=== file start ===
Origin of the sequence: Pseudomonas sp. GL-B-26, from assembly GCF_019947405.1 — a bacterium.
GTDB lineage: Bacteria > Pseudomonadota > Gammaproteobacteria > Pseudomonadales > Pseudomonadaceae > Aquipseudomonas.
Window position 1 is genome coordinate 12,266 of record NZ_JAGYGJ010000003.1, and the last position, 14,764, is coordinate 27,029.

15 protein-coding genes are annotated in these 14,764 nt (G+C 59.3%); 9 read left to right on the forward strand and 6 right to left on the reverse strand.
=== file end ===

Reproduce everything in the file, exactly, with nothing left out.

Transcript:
Origin of the sequence: Pseudomonas sp. GL-B-26, from assembly GCF_019947405.1 — a bacterium.
GTDB lineage: Bacteria > Pseudomonadota > Gammaproteobacteria > Pseudomonadales > Pseudomonadaceae > Aquipseudomonas.
Window position 1 is genome coordinate 12,266 of record NZ_JAGYGJ010000003.1, and the last position, 14,764, is coordinate 27,029.

15 protein-coding genes are annotated in these 14,764 nt (G+C 59.3%); 9 read left to right on the forward strand and 6 right to left on the reverse strand.